Overseas briefing

October 15, 2009


Business plans are 'baloney'

A Nobel laureate has spoken out against the bureaucracy that he says is stifling science. Willard Boyle, a Canadian who won the 2009 Nobel Prize for Physics with George Smith for their development of technology that is integral to digital photography, told the Globe and Mail newspaper that bureaucrats were holding researchers to ransom by demanding "business plans". "Do you think that George Smith and I ever wrote a business plan?" he said. "Not at all. You don't have time to do that kind of baloney." The duo shared the Nobel Prize with Charles Kuen Kao, a physicist who trained in Britain.

Saudi Arabia

'Evil'-claim cleric is dismissed

King Abdullah, the monarch of Saudi Arabia, has dismissed a senior Muslim cleric after he described a new university that will teach male and female students together as "evil". The Arab News newspaper reported that Sheikh Saad Al-Shethri was relieved of his duties on the Council of Senior Islamic Scholars after he described the King Abdullah University of Science and Technology as a "great sin". He also demanded that the institution's curriculum be vetted to ensure that it was compatible with Sharia. The university near Jeddah, which opened last month, is part of King Abdullah's plans to open up the conservative kingdom.


Elder statesmen scupper merger

A merger between Melbourne Business School and the University of Melbourne has fallen through. The A$200 million (£113m) deal broke down in the face of opposition from "elder statesmen of the city's business establishment", according to the Herald Sun newspaper. The plans to combine the business school with the university's faculty of economics and commerce were to be tabled at a meeting of donors this month. Ron McNeilly, the school's chairman, said the ballot had been called off after some members warned that they would vote against the merger.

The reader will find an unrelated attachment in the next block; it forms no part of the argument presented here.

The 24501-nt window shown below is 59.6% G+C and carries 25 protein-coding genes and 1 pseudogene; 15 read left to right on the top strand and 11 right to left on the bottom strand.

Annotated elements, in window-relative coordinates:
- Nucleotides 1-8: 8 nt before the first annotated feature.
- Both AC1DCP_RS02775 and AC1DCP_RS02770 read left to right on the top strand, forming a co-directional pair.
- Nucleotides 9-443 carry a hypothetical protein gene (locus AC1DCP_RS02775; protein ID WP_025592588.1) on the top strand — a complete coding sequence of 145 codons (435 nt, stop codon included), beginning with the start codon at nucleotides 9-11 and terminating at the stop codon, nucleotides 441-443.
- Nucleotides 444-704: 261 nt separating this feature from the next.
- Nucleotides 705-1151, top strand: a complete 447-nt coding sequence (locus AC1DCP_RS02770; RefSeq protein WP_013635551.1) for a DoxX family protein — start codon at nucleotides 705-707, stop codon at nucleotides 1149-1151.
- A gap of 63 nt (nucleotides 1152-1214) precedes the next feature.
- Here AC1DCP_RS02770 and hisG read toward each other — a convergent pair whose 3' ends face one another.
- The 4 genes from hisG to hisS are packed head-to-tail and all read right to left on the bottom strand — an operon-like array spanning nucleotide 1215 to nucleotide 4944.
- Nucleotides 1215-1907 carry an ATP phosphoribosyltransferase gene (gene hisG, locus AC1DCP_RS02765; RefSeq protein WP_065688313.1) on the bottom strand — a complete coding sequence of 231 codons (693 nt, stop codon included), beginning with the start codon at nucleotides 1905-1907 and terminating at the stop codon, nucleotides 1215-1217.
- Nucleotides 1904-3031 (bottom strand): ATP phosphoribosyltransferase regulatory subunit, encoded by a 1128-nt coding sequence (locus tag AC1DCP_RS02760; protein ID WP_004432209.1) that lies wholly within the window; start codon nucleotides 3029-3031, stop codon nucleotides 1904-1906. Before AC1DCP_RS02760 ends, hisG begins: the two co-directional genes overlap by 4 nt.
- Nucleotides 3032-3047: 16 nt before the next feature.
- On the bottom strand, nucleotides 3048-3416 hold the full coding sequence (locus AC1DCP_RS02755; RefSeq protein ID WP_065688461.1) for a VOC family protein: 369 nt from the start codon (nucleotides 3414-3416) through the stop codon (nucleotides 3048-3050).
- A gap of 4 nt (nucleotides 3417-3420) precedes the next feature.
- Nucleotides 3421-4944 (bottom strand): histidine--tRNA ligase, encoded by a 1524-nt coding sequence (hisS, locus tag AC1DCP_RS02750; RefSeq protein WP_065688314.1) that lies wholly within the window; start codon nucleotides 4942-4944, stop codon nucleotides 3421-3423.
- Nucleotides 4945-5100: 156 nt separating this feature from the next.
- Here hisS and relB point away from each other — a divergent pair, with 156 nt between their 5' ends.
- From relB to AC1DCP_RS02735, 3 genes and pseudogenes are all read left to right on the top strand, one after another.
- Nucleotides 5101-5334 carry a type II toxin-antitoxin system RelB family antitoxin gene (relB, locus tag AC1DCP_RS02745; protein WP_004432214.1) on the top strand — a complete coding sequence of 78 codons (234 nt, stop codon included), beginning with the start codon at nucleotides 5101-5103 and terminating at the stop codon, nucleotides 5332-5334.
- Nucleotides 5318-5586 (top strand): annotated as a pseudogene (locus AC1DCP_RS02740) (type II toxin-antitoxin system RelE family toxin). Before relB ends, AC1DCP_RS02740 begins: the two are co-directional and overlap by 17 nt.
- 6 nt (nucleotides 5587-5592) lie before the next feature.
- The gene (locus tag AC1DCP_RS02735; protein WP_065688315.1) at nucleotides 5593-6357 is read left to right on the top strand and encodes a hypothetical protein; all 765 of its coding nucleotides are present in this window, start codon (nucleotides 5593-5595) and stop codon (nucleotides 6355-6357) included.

United States

Pornographic policy

Public universities in Maryland are poised to become the first in the US to adopt a policy on campus screenings of pornographic films. It has been drawn up in response to demands for legislation after a screening of Pirates II: Stagnetti's Revenge - an X-rated homage to Disney's Pirates of the Caribbean - at the University of Maryland in April. The policy will probably require that the screening of pornographic material be paired with an educational discussion, the Baltimore Sun newspaper reported. Brady Walker, chair of the Maryland Student Council, said the policy was the first of its kind, adding: "For Maryland to be known for something like this is troubling."


Ban on veils at Al-Azhar

A leading Islamic cleric, Muhammad Sayed Tantawi, has announced plans to ban students who wear a face veil from entering Al-Azhar University, one of Egypt's best-known higher education institutions. Associated Press, quoting local media, said police have been ordered to bar women wearing the niqab from entering Al-Azhar. It said the move appeared to be part of a government crackdown on overt manifestations of ultra-conservative Islam. The ban has been opposed by other Muslim scholars, who have suggested that it would be impossible to enforce. In 2001, a researcher took legal action after she was barred from using the library at the American University in Cairo while wearing the niqab. Egypt's supreme court ruled that such a ban was "unconstitutional".

The Netherlands

What do you want to do?

A Dutch university is asking students and others to submit short statements on what they want to do with their lives for a project tracking worldwide aspirations. The Rotterdam School of Management, Erasmus University, which will post the comments on a world map online, said the project would help to encourage students to follow up their aspirations with concrete action. George Yip, dean of the school of management, said the I Will campaign would "give everyone the opportunity to co-create and share their ambition with the world".


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